The plant constructed for the Deutsche-Niles-Werkzeug-Maschinen-Fabrik starting in 1899 on Wilhelminenstrasse is characterized by the large assembly structure on the street side built from 1915-16. Peter Behrens' example is apparent in the structure's form and in the segmentation of its façade. On the same lot, Ernst Ziesel erected the cube of the large AEG transformer building in the form of a triple-hinged steel frame structure on Edisonstrasse in 1928. This building was constructed for AEG, which took over the plant in 1920.

The imposing block of buildings of the automobile manufacturing plant, constructed by Peter Behrens from 1915 to 1917 for the AEG-owned Nationale Automobil Gesellschaft (NAG), rises above Ostendstrasse. Five-story wings for offices and the factory, capped with a prominent high tower on the corner of Wilhelminenhofstrasse, form a horseshoe around a double-bay assembly structure.
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  #147  
Old Posted Jul 12, 2006, 8:52 PM
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Monuments in Berlin:

AEG am Humboldthain


AEG am Humboldthain
Brunnenstraße 111, Wedding; 1896-97 by Franz Schwechten; Alte Fabrik für Bahnmaterial (Old factory for railway materials), 1906-07 by Johannes Kraaz, conversion 1911 by Peter Behrens; Hochspannungsfabrik (High voltage factory), Kleinmotorenfabrik (Small motor factory), Montagehalle für Großmaschinen (Large machine assembly), Neue Fabrik für Bahnmaterial und Tor 4 (New factory for railway materials and gate 4), 1909-12 by Peter Behrens and Karl Bernhard; Erweiterung Montagehalle assembly (Hall expansion),1928 by Ernst Ziesel

The electrical industry was second only to mechanical engineering in its influence on the character of Berlin's industrial development. Beginning in 1890, technical progress in Germany was propelled forward mainly by electrical industry enterprises located in Berlin like AEG, Siemens and OSRAM, which ultimately operated worldwide. Berlin's reputation as "electropolis" was owed primarily to Siemens and AEG. Starting in 1895, within a few years time AEG erected the enormous complex on Brunnenstrasse, representing tremendous production potential by the standards of the day. The Gothic-style Beamtentor ("Officers' Gate") designed by Franz Schwechten in 1896 stands as a reminder of the older, long since dismantled factories. Much in evidence in the factories constructed from 1907 onward is the signature of Peter Behrens, who developed modern architecture and product design as artistic advisor to AEG beginning in that year. The industrial buildings constructed for AEG in the following years according to his design were innovative models with considerable influence on the development of modern industrial architecture.

The Hochspannungsfabrik, constructed of steel framework according to his design, was erected on the western factory site from 1909-10. Composed of a double-bay industrial hall flanked by two multi-story buildings connected by means of an office wing, the compact manufacturing plant displays an austere brick architecture of continuous pillars and large windows accentuated by immense staircase towers. The southwestern view of the hall's façade flanked by staircases, styled to resemble the front of a temple, is one of monumental dignity.

The elongated structure of the Kleinmotorenfabrik (1910-12) dominates Voltastrasse with its long façade. design of robust semi-rounded pillars. Here Behrens raised the pillar façade so frequently used in Berlin's architecture of the period into the monumental. In the Neue Fabrik für Bahnmaterial constructed in 1911-1912 on the lot to the west, Behrens dispensed with a design differentiating between a simple courtyard and a monumental façade; here, both courtyard and façade are constructed of flat pillars framing large windows. This sweeping renunciation of sturdy structuring elements is also characterized by the triple-hinged girder construction (Karl Bernhard) of the Montagehalle für Großmaschinen built in 1911-12 on Hussitenstrasse. With his nearly flush arrangement of bricks, glass and the end surfaces of the steel supports, Behrens introduced a development which was later adopted by the stereometric architecture of New Realism in the 1920s.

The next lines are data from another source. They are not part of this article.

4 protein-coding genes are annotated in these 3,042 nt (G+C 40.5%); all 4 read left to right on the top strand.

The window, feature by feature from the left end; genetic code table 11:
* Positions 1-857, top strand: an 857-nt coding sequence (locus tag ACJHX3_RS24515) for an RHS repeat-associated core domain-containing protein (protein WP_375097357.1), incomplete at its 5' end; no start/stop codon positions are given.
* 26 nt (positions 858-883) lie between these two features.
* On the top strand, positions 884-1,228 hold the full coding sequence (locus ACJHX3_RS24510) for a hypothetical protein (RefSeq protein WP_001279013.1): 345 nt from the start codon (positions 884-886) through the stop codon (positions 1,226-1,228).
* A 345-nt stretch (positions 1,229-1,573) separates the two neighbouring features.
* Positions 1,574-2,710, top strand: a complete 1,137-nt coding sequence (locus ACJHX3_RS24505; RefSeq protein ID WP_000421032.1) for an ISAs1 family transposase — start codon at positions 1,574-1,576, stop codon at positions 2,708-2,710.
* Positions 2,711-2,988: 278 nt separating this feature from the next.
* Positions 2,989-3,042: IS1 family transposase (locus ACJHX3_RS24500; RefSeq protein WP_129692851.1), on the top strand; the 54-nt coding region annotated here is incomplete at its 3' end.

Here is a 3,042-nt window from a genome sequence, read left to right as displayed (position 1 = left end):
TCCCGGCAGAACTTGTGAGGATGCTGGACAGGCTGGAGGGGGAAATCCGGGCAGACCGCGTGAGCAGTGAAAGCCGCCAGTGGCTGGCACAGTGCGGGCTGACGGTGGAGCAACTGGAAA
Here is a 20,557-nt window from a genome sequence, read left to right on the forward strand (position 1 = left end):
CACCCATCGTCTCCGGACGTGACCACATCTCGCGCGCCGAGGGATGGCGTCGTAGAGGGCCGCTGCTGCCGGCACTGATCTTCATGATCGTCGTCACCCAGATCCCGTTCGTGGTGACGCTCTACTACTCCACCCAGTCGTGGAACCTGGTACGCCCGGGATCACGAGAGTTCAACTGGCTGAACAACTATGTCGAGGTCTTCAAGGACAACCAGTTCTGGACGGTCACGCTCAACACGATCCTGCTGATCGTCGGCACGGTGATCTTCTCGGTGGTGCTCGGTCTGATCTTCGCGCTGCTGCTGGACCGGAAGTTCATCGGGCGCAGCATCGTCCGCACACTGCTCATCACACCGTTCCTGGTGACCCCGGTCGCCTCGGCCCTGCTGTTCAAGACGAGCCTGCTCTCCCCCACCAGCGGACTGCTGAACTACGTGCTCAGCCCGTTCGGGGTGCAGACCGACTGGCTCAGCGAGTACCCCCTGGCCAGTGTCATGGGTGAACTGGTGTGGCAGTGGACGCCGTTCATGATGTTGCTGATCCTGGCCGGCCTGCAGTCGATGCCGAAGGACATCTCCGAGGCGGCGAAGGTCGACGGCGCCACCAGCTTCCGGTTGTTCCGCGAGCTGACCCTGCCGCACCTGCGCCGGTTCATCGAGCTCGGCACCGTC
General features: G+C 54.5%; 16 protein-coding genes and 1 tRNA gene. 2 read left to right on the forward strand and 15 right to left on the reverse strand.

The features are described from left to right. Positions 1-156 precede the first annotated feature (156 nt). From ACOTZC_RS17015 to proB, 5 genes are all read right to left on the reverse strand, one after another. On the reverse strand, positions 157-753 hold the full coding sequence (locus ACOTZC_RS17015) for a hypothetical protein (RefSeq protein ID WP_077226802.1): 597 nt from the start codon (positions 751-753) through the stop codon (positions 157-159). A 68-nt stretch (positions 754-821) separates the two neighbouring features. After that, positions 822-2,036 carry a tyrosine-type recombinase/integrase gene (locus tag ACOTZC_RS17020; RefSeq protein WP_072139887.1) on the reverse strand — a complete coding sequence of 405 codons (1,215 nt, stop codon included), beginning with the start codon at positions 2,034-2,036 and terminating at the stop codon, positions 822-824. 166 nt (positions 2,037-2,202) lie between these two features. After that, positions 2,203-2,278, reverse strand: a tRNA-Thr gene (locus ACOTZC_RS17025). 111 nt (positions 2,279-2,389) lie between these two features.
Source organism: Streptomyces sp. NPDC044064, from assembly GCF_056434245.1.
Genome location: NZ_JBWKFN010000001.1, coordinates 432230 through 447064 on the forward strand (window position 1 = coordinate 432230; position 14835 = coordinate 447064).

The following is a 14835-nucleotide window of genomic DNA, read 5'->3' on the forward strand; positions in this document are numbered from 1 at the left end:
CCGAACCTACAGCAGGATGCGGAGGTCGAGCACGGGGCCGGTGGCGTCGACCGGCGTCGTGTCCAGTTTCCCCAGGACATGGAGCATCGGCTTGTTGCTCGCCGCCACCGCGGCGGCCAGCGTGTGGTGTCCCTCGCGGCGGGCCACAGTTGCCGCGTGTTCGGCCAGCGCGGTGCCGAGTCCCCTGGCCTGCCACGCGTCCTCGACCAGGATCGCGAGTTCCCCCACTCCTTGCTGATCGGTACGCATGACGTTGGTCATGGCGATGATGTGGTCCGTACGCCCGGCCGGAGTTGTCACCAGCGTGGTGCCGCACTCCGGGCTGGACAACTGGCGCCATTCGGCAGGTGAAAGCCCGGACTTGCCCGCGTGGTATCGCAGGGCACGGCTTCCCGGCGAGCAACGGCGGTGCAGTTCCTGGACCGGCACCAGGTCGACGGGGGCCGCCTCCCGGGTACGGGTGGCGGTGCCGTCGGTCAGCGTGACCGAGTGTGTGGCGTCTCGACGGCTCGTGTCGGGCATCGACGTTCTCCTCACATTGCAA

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  #148  
Old Posted Jul 12, 2006, 8:54 PM
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Monuments in Berlin:

Hochbahn


Hochbahn
Bülowstraße, Overhead railway installation between the Kreuzberg district boundary and Nollendorfplatz including entry ramp, 1899-1902 by Heinrich Schwieger, Alfred Grenander, Bruno Möhring, Cremer & Wolffenstein
Oberbaumbrücke 1892-96 by Otto Stahn

The standard railway system built by Siemens & Halske in 1896 and 1902 (presently line U1/U2) was Germany's first electrical overhead and underground railway system and is considered to be a master achievement in technical engineering. Linked to transfer stations of the city commuter railway, the rail line from East Berlin through the southern belt was built during the period of imperial consolidation via the Potsdam and Anhalter railway terrain to Charlottenburg. The Hochbahnviadukt (elevated train viaduct) and overhead railway stations were planned by Heinrich Schwieger and Johannes Bousset as transparent constructions of iron framework and austere engineering, and its easterly section was executed accordingly. The western stretch of the viaduct route and its railway stations, however, were built in a considerably more stately design. In accordance with a planning change in 1899, the line beginning at Nollendorfplatz station was constructed as an underground railway. Alfred Grenander developed design principles for underground stations of the standard railway which remained obligatory for Berlin's U-Bahn constructions for many decades.

In addition to station types (Warschauerstrasse, Görlitzer Bahnhof and Prinzenstrasse), the present standard railway is characterized to a great extent by Bruno Möhring's "artistically detailed" overhead railway stations at Bülowstrasse, Kottbusser Tor and Hallesches Tor, the latter of which were later reconstructed and renovated by Alfred Grenander. The Oberbaumbrücke, constructed from1894-96 according to plans by Otto Stahn, serves as the Spree crossing to the terminal station at Warschauer Strasse. Reconstructed from 1992-95, it symbolizes the integration of the once divided city.